Sunday, October 30, 2011

Celtic-Indians of Warrior Mountains/Freedom Hills


       Between the 1700's and early1800's, many of the Southeastern Indians intermingled by marriage with Celtic traders of Irish and Scot-Irish ancestry and became mixed blood members of the Indian nations.  The Celtic traders were contracted by the English subjects loyal to the Crown because a proclamation of 1736 prohibited the English from crossing the Appalachians; therefore, Scots-Irish traders came in contact with Indian people and married their maidens. By the early 1800's, these mixed bloods became the leaders of the Creek, Chickasaw, and Cherokee tribes of the Southeast.  Alexander McGillivary  became Chief of the Creek Nation.  John Watts, Jr. and John Ross became Chiefs of the Cherokee Nation; and, George and Levi Colbert became the Chiefs of the Chickasaw Nation.  

       Many of these mixed Celtic-Indian people were eventually forced into hiding or denial of their Indian ancestry because of their fear of removal to the west by the United States Government.  The newly established southern states, still in their infancy in the early 1800’s, refused the right of the Cherokee, Creek, or Chickasaw to establish Indian nations within the newly recognized sovereign states of Alabama, Georgia, Mississippi, and Tennessee.

       The “Documents on United States Indian Policy” written by Francis P. Prucha gives a quote on December 8, 1829, from President Andrew Jackson as, “the Southern tribes, having mingled much with the whites and made some progress in the arts of civilized life, have lately attempted to erect an independent government within the limits of Georgia and Alabama.  These States, claiming to be the only sovereigns within their territories, extended their laws over the Indians, which induced the latter to call upon the United States for protections.”  Jackson went on the say, “It seems to me visionary to suppose that in this state of things claims can be allowed on tracts of country on which they have neither dwelt nor made improvements, merely because they have seen them from the mountain or passed them in the chase.”  Jackson, the great Indian fighter of the Southeast, believed in the spoils system, “To the victor belongs the spoils of war.”  After the Treaty of Fort Jackson in 1814 and on November 22, 1816, Jackson laid claim to the Celtic-Cherokee Indian farmland at Melton’s Bluff in Lawrence County, Alabama.  The land Jackson took had been farmed by Irishman John Melton who had married Doublehead's youngest sister Ocuma.  The son of John and Ocuma, David Melton signed the deed with Jackson.  As he took from the local Celtic-Indian people at Melton’s Bluff prior to the time that any legal land claims could be made, Jackson had no reservations about eliminating all Indian lands east of the Mississippi River after becoming President of the United States in 1828.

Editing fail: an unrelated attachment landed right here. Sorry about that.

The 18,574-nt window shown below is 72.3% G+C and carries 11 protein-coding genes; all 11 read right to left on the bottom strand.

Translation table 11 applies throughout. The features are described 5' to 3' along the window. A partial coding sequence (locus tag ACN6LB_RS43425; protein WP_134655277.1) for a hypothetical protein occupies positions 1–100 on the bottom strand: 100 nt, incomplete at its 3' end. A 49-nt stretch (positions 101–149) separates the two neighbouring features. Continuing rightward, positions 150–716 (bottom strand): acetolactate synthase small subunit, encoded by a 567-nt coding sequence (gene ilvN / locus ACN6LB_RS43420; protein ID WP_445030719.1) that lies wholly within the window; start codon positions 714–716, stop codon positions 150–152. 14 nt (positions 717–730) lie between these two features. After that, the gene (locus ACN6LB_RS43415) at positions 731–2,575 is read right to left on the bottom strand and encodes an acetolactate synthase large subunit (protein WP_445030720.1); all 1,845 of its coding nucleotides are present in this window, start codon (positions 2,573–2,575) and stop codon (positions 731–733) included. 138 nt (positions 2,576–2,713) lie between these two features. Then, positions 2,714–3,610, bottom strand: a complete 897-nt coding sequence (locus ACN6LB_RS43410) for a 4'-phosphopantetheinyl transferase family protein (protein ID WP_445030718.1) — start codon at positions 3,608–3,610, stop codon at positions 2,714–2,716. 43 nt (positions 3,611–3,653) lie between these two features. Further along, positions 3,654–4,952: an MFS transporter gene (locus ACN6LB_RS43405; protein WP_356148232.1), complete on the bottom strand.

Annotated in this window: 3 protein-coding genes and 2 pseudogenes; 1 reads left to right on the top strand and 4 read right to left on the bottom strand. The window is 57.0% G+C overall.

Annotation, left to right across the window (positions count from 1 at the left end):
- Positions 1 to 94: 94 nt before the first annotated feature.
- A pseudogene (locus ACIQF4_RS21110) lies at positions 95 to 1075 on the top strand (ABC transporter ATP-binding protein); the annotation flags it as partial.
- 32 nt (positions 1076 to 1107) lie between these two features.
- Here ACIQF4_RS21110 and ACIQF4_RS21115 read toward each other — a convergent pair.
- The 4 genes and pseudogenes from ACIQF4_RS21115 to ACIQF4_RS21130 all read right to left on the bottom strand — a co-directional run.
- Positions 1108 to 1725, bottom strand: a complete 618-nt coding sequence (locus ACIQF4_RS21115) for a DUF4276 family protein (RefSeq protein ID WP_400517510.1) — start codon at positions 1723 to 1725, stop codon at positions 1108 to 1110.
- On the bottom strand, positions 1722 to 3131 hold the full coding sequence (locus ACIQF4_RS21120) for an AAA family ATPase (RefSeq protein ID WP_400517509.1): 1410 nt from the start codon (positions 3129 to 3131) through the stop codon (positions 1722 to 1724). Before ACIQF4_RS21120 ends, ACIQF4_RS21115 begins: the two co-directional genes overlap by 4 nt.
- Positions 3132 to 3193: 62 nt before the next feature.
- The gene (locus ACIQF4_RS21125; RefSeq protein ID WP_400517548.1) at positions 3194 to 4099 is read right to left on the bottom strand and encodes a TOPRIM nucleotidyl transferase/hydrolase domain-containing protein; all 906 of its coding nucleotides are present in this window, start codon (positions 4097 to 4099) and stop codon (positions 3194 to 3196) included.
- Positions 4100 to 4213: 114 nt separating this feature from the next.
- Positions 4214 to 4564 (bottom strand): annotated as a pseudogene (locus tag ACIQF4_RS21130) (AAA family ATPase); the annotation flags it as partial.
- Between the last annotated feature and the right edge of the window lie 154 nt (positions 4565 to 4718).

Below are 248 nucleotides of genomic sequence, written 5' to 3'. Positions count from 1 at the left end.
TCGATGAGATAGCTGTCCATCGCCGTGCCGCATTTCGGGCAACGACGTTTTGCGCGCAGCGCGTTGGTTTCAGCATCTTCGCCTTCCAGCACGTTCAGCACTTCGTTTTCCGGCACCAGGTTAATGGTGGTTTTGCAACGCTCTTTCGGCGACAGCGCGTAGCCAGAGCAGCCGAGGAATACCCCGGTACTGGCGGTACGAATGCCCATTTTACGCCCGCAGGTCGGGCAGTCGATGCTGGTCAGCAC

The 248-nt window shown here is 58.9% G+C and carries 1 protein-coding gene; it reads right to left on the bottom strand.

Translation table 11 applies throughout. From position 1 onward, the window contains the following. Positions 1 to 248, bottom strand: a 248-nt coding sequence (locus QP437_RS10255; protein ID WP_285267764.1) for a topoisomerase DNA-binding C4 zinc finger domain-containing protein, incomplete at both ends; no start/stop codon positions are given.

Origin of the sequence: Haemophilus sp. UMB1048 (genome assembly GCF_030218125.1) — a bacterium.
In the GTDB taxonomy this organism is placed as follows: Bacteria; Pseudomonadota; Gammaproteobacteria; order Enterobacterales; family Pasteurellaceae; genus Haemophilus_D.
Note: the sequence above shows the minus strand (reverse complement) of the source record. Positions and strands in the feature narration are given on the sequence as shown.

During the turbulent times in the early history of the Southeastern United States, Celtic people, who have always been somewhat rebellious freedom seekers, migrated into the Indian homelands, mingled with the native people, and married into their tribes.  As the Federal Government forced the Indian removal issue during the 1830’s under Jackson’s administration, mixed-blood Celtic-Indians began moving from the Cherokee Nation in Alabama, the Carolinas, Georgia, and Tennessee into the Warrior Mountains or Freedom Hills of northern Alabama.  The hills and mountains provided isolation and protection as long as they denied their Indian backgrounds.  The Celtic-Indians, who were of dark complexion, would many times claim to be Black Dutch or Black Irish and deny their rightful Indian descent in order to stay in their aboriginal lands.